Hospitality plants refer to plants that are commonly used in the hospitality industry, such as ferns, palms, and bamboo. The flowers and plants in the rooms of hospitalized patients may be more than just pleasing to the eye. They might help improve patient health, according to a study published in HortTechnology (June 2012).
In this study, researchers at Western Kentucky University measured the physiologic responses of patients. They were exposed to flowering and green indoor plants for 1 hour or more.
The study included healthy adults and patients in the coronary care unit of a rural, nonprofit hospital in Kentucky. Plants used for the study consisted of 15 types of potted plants: 5 flowering houseplants (Chrysanthemum morifolium ‘Little Charlie,’ Hypoestes Phyllostachys, Plectranthus ‘Siam Queen,’ Spathiphyllum ‘Clevelandii,’ and Begoniaceae) and 10 green houseplants (Aglaonema commutatum, Aspidistra elatior, Ficus Benjamina, Spathiphyllum perezii, Philodendron scandens, Ficus pumila var. pumila, Cordyline terminalis, Dracaena marginata, Aglaonema modestum ‘Raven,’ and Sansevieria trifasciata). Plants were placed in 20 patient rooms for 2 weeks. While patients recovered from an acute medical condition (e.g., heart attack, pneumonia). Plants were removed and physiologic responses to plants were again measured for four more weeks.
Agitation levels of patients decreased after exposure to the plant flowers and foliage, with a greater reduction observed in healthier participants than in those with acute medical illnesses. Overall blood pressure was also reduced in both groups, but more so in healthy participants (7.0%). Heart rate was not affected, suggesting that the observed decreases in agitation and blood pressure were not caused by sedation. The study also found an increase in serum cortisol during the first exposure phase but no change during later exposures when patients were more familiar with the plants.
The authors of this study said that their results suggest positive relationships between humans and plants. They said further research is needed to understand the mechanisms of these plant-related physiologic responses and to investigate how interior landscaping might influence health care outcomes.
The researchers also noted that future research should include in-depth interviews with patients to determine preferences for specific types of plants and flowers, as well as preferred frequencies and durations of exposure.
Plants and flowers in hospital rooms have been shown to decrease patient anxiety and pain, improve mood, promote healing of surgery sites, reduce blood pressure, and increase positive feelings towards physicians. This study looked specifically at the effects on patients’ physiologic response when they were exposed to flowering and green plants. Plants used in this study included both houseplants and common store-bought flowers.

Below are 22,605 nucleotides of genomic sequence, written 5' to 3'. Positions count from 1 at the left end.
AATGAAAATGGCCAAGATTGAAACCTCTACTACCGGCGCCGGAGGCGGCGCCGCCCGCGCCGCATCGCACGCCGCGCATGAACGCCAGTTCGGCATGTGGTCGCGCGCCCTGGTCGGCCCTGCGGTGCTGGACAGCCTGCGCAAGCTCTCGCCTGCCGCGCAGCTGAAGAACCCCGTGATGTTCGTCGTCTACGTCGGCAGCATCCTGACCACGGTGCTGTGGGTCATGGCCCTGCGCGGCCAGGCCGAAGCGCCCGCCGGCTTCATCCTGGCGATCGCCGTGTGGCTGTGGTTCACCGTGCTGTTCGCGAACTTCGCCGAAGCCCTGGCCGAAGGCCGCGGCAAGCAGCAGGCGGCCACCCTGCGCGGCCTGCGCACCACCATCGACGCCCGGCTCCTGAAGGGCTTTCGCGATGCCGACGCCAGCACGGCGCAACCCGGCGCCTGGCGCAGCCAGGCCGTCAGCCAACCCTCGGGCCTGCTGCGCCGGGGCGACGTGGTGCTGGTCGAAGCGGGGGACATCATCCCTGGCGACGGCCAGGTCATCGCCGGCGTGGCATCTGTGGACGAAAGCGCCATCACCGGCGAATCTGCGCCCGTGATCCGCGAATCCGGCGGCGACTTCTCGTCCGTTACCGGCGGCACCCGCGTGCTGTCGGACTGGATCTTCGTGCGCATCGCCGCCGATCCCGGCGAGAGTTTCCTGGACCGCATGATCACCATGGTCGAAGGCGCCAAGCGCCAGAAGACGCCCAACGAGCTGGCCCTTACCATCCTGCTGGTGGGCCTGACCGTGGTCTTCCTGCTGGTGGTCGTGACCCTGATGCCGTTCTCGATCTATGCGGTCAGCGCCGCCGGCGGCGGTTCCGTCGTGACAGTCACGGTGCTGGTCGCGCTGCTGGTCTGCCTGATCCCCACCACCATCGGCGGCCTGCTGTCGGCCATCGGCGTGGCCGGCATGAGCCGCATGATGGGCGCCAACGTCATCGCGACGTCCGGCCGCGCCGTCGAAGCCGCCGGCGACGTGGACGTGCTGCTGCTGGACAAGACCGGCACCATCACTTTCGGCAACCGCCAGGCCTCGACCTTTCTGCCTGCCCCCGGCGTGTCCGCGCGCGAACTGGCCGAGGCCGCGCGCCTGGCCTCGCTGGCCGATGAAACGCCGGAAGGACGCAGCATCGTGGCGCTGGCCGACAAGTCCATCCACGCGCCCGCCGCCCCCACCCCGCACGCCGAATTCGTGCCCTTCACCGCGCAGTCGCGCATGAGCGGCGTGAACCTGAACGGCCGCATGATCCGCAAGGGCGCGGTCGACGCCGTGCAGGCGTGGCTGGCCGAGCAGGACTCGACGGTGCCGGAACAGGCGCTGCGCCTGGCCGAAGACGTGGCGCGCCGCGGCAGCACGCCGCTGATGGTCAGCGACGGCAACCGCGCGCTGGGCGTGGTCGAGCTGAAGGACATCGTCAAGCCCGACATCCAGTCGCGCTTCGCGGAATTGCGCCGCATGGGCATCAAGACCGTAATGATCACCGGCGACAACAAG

Plants were placed in the rooms of patients. Who had recently been admitted to a rural hospital for heart attacks or pneumonia. Then their physiologic responses (blood pressure, respiratory rate, agitation) were measured before exposure to plants. While they were exposed to the flowers and foliage of 15 different types of plants for an hour at a time over the course of two weeks. When the patients were re-exposed to the same plants four more weeks later. Plants were removed during this latter phase but the physiologic response was still measured.
Patients’ agitation levels decreased significantly after exposure to the plant flowers and foliage, with a greater reduction observed in healthier participants than those who were acutely ill. Overall blood pressure was also reduced in both groups, but more so in healthy participants. Heart rate was not affected by plants. This means that decreases seen in agitation and blood pressure were not caused by sedation or other central nervous system-mediated effects. Plants did not appear to have any effect on respiratory rate. The study also found an increase in serum cortisol during the first exposure phase. But no change during later exposures when patients were more familiar with the plants.
The authors’ results suggest that positive relationships exist between humans and plants, as they are able to elicit physiologic changes in the body. Further research is needed to understand the mechanisms of these plant-related physiologic responses and investigate how interior landscaping might influence health care outcomes. The researchers also note that future studies should include in-depth interviews with patients to determine preferences for specific types of plants and flowers, as well as preferred frequencies and durations of exposure.
A few Feedbacks on this:
- “Plants in hospital wards enhance recovery and reduce health care costs.” (J Altern Complement Med.)
- Plants improve patients’ moods and well-being. (Hort Tech.)
- Effect of interior landscaping on patient satisfaction and perceived control. (Hort Tech).
- Plants help to reduce the recovery time of patients in hospital rooms. With plants and flowers had significantly more positive physiologic responses. (Nurs Sci Q).